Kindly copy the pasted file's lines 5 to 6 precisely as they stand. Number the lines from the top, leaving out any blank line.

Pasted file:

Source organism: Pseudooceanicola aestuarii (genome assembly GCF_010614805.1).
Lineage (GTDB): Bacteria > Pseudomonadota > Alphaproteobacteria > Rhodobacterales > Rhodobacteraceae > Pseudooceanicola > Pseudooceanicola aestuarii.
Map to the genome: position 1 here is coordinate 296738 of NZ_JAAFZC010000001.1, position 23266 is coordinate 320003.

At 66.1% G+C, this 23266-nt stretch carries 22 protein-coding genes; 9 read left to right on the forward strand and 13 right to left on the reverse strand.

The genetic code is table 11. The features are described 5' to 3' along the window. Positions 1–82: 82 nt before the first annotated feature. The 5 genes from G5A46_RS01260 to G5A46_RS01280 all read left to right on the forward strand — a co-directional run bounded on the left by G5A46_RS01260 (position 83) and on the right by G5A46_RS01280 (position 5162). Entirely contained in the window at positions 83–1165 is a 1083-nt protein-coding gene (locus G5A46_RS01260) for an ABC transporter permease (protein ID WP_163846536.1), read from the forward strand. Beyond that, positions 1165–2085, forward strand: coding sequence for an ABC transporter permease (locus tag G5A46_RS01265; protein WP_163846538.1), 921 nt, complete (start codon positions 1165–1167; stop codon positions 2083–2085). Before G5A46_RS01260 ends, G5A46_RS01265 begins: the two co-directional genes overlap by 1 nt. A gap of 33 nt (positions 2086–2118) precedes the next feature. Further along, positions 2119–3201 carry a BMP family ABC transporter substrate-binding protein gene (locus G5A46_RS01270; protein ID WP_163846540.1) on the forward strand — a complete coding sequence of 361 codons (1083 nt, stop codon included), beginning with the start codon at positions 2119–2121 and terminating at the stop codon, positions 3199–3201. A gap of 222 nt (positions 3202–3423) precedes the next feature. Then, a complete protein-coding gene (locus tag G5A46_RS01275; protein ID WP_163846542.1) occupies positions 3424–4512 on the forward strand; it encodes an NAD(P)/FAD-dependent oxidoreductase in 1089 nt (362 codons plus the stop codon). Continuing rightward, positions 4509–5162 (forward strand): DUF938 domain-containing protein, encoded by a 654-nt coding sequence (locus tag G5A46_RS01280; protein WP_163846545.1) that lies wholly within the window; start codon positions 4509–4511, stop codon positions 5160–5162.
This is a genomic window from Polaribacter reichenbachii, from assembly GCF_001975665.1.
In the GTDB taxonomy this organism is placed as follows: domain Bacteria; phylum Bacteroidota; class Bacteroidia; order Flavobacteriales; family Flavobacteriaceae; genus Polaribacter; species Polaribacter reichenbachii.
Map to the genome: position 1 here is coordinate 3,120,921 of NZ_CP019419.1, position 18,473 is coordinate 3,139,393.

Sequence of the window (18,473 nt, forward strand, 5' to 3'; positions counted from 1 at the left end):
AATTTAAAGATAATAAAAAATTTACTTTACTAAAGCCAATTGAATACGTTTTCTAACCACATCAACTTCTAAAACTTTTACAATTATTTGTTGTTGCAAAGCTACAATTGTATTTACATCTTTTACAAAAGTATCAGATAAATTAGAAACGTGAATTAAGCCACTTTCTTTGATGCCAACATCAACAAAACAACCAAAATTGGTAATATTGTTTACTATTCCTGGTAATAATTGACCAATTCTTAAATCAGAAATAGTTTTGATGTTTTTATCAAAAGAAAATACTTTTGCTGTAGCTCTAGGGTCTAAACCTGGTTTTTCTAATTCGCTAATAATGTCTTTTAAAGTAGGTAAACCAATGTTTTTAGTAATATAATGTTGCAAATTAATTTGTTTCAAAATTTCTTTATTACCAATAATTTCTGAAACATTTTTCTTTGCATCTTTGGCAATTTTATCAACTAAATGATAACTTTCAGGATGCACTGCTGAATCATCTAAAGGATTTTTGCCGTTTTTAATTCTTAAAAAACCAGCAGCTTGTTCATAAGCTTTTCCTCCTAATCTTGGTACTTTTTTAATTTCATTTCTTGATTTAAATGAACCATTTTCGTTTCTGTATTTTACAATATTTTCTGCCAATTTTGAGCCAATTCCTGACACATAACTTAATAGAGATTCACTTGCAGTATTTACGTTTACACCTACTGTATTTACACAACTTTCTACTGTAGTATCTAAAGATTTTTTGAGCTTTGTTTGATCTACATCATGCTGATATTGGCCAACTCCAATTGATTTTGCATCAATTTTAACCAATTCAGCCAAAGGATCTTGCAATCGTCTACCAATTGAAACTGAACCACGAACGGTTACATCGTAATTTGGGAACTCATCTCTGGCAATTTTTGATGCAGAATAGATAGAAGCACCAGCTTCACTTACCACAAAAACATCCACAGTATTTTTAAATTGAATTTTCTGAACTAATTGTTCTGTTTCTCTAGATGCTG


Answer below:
The genetic code is table 11. The features are described 5' to 3' along the window. Positions 1–82: 82 nt before the first annotated feature. The 5 genes from G5A46_RS01260 to G5A46_RS01280 all read left to right on the forward strand — a co-directional run bounded on the left by G5A46_RS01260 (position 83) and on the right by G5A46_RS01280 (position 5162). Entirely contained in the window at positions 83–1165 is a 1083-nt protein-coding gene (locus G5A46_RS01260) for an ABC transporter permease (protein ID WP_163846536.1), read from the forward strand. Beyond that, positions 1165–2085, forward strand: coding sequence for an ABC transporter permease (locus tag G5A46_RS01265; protein WP_163846538.1), 921 nt, complete (start codon positions 1165–1167; stop codon positions 2083–2085). Before G5A46_RS01260 ends, G5A46_RS01265 begins: the two co-directional genes overlap by 1 nt. A gap of 33 nt (positions 2086–2118) precedes the next feature. Further along, positions 2119–3201 carry a BMP family ABC transporter substrate-binding protein gene (locus G5A46_RS01270; protein ID WP_163846540.1) on the forward strand — a complete coding sequence of 361 codons (1083 nt, stop codon included), beginning with the start codon at positions 2119–2121 and terminating at the stop codon, positions 3199–3201. A gap of 222 nt (positions 3202–3423) precedes the next feature. Then, a complete protein-coding gene (locus tag G5A46_RS01275; protein ID WP_163846542.1) occupies positions 3424–4512 on the forward strand; it encodes an NAD(P)/FAD-dependent oxidoreductase in 1089 nt (362 codons plus the stop codon). Continuing rightward, positions 4509–5162 (forward strand): DUF938 domain-containing protein, encoded by a 654-nt coding sequence (locus tag G5A46_RS01280; protein WP_163846545.1) that lies wholly within the window; start codon positions 4509–4511, stop codon positions 5160–5162.
This is a genomic window from Polaribacter reichenbachii, from assembly GCF_001975665.1.